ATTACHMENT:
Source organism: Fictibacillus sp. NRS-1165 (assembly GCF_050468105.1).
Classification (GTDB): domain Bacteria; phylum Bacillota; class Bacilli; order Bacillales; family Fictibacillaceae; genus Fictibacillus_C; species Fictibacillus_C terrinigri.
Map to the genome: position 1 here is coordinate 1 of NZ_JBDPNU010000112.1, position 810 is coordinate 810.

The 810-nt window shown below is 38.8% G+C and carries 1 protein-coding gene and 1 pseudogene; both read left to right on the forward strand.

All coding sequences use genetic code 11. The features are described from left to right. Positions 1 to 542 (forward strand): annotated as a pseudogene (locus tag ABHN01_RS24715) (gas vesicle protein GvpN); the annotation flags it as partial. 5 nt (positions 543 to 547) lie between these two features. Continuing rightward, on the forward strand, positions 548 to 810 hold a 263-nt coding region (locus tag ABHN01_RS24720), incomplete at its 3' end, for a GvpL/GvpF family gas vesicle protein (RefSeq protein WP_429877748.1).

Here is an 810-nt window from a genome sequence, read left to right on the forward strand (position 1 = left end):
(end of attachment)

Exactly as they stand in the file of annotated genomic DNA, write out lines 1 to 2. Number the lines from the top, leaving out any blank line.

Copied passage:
Source organism: Fictibacillus sp. NRS-1165 (assembly GCF_050468105.1).
Classification (GTDB): domain Bacteria; phylum Bacillota; class Bacilli; order Bacillales; family Fictibacillaceae; genus Fictibacillus_C; species Fictibacillus_C terrinigri.